5. In pursuance of a promise which I made to the French Commander-in-Chief to support an attack which his troops were making on the 9th May between the right of my line and Arras, I directed Sir Douglas Haig to carry out on that date an attack on the German trenches in the neighbourhood of Rougebanc [Rouges Bancs] (northwest of Fromelles) by the 4th Corps, and between Neuve Chapelle and Givenchy, by the 1st and Indian Corps. The bombardment of the enemy’s positions commenced at 5 a.m. Half-an-hour later the 8th Division of the 4th Corps captured the first line of German trenches about Rougebanc, and some detachments seized a few localities beyond this line. It was soon found, however, that the position was much stronger than had been anticipated, and that a more extensive artillery preparation was necessary to crush the resistance offered by his numerous fortified posts. Throughout the 9th and 10th repeated efforts were made to make further progress. Not only was this found to be impossible, but the violence of the enemy’s machine-gun fire from his posts on the flanks rendered the captured trenches so difficult to hold that all the units of the 4th Corps had to retire to their original position by the morning of the 10th. The 1st and Indian Divisions south of Neuve Chapelle met with no greater success, and on the evening of the 10th I sanctioned Sir Douglas Haig’s proposal to concentrate all our available resources on the southern point of attack. The 7th Division was moved round from the 4th Corps area to support this attack, and I directed the General Officer Commanding the First Army to delay it long enough to ensure a powerful and deliberate artillery preparation. The operations of the 9th and 10th formed part of a general plan of attack which the Allies were conjointly conducting on a line extending from the north of Arras to the south of Armentieres; and, although immediate progress was not made during this time by the British forces, their attack assisted in securing the brilliant successes attained by the French forces on their right, not only by holding the enemy in their front but by drawing off a part of the German reinforcements which were coming up to support their forces east of Arras.
It was decided that the attack should be resumed on the night of the 12th instant, but the weather continued very dull and misty, interfering much with artillery observation. Orders were finally issued, therefore, for the action to commence on the night of the 15th instant. On the 15th May I moved the Canadian Division into the 1st Corps area and placed them at the disposal of Sir Douglas Haig. The infantry of the Indian Corps and the 2nd Division of the 1st Corps advanced to the attack of the enemy’s trenches which extended from Richebourg L’Avoue in a south-westerly direction. Before daybreak the 2nd Division had succeeded in capturing two lines of the enemy’s trenches, but the Indian Corps were unable to make any progress owing to the strength of the enemy’s defences in the neighbourhood of Richebourg L’Avoue. At daybreak the 7th Division, on the right of the 2nd, advanced to the attack, and by 7 a.m. had entrenched themselves on a line running nearly North and South, half-way between their original trenches and La Quinque Rue, having cleared and captured several lines of the enemy’s trenches, including a number of fortified posts. As it was found impossible for the Indian Corps to make any progress in face of the enemy’s defences Sir Douglas Haig directed the attack to be suspended at this point and ordered the Indian Corps to form a defensive flank. The remainder of the day was spent in securing and consolidating positions which had been won, and endeavouring to unite the inner flanks of the 7th and 2nd Divisions, which were separated by trenches and posts strongly held by the enemy. Various attempts which were made throughout the day to secure this object had not succeeded at nightfall in driving the enemy back.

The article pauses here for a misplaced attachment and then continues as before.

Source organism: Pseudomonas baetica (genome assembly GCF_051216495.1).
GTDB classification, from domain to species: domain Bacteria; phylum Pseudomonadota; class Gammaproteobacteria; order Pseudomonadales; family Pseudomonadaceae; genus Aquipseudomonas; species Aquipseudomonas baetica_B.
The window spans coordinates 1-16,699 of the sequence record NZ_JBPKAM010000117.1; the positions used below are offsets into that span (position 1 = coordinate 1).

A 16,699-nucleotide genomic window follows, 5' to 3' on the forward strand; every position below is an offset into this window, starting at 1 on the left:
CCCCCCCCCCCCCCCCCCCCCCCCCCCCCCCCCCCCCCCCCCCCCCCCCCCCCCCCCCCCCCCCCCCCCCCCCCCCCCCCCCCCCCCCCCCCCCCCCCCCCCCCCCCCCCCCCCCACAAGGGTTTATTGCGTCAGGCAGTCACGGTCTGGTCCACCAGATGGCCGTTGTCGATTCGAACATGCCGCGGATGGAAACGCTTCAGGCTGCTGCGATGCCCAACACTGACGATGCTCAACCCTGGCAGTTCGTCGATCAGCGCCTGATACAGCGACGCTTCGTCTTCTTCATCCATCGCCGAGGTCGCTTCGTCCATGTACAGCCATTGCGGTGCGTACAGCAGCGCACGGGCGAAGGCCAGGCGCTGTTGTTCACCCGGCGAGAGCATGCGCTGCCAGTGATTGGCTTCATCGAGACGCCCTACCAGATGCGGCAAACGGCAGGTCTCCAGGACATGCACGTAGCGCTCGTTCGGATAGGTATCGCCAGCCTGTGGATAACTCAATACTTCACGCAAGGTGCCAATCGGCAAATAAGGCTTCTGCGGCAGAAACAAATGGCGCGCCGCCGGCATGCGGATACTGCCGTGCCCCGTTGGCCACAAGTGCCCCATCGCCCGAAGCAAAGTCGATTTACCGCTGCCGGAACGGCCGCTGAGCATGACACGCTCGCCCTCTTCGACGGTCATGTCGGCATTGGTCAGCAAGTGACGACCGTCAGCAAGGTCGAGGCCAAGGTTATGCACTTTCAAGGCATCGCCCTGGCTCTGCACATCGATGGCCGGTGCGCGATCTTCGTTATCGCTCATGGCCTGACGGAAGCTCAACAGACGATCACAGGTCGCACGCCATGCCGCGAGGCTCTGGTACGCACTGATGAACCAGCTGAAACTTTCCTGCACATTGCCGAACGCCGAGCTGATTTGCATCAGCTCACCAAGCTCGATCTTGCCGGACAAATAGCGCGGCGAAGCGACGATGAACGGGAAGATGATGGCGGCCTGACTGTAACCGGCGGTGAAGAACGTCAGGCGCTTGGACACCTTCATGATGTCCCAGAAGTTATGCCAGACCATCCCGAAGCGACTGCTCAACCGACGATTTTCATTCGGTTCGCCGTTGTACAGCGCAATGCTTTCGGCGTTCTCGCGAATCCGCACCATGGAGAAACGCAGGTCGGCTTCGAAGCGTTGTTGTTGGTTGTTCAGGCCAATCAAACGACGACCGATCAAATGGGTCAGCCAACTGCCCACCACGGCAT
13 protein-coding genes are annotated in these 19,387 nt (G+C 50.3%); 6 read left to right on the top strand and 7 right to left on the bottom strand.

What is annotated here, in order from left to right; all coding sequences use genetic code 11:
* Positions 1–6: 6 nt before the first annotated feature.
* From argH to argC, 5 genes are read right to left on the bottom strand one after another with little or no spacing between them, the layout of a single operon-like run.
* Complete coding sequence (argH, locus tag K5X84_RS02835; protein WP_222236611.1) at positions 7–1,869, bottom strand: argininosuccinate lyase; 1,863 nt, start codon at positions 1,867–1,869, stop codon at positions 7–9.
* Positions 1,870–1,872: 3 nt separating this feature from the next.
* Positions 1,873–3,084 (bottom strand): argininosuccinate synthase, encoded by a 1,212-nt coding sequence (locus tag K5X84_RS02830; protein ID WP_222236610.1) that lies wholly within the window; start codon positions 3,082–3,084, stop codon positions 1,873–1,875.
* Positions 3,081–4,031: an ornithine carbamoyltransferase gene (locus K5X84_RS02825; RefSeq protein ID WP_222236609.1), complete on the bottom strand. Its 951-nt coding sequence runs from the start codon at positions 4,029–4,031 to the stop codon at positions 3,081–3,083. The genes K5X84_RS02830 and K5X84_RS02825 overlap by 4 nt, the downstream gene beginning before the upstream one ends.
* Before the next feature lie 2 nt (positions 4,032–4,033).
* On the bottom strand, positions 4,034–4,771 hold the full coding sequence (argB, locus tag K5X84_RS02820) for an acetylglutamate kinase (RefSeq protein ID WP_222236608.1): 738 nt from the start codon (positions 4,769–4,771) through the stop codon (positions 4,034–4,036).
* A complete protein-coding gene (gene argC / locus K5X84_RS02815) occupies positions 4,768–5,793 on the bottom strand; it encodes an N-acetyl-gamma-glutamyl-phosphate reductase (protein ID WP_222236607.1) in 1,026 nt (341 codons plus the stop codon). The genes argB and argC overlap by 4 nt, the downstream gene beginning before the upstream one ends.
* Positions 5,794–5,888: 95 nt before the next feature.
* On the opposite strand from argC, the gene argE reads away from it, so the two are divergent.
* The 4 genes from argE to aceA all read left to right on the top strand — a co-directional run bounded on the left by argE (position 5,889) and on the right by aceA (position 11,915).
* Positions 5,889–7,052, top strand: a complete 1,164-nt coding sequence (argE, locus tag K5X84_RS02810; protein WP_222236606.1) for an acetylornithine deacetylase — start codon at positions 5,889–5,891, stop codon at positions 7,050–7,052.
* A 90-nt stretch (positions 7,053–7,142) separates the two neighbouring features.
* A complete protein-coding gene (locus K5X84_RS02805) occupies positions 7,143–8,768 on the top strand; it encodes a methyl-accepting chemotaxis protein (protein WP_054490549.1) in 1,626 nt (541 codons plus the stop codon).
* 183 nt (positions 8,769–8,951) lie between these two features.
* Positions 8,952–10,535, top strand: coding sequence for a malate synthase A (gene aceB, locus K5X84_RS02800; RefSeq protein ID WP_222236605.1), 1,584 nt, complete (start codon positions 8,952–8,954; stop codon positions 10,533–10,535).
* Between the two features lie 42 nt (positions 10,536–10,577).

The German communications leading to the rear of their positions were systematically shelled throughout the night. About two hundred prisoners were captured on the 16th instant. Fighting was resumed at daybreak; and by 11 o’clock the 7th Division had made oa considerable advance, capturing several more of the enemy’s trenches. The task allotted to this Division was to push on in the direction of Rue D’Ouvert, Chateau St. Roch and Chanteleux. The 2nd Division was directed to push off when the situation permitted towards the Rue de Marais and Violaines. The Indian Division was ordered to extend its front far enough to enable it to keep touch with the left of the 2nd Division when they advanced. On this day I gave orders for the 51st (Highland) Division to move into the neighbourhood of Estaires to be ready to support the operations of the First Army. At about noon the enemy was driven out of the trenches and posts which he occupied between the two Divisions, the inner flanks of which were thus enabled to join hands. By nightfall the 2nd and 7th Divisions had made good progress, the area of captured ground being considerably extended to the right by the successful operations of the latter.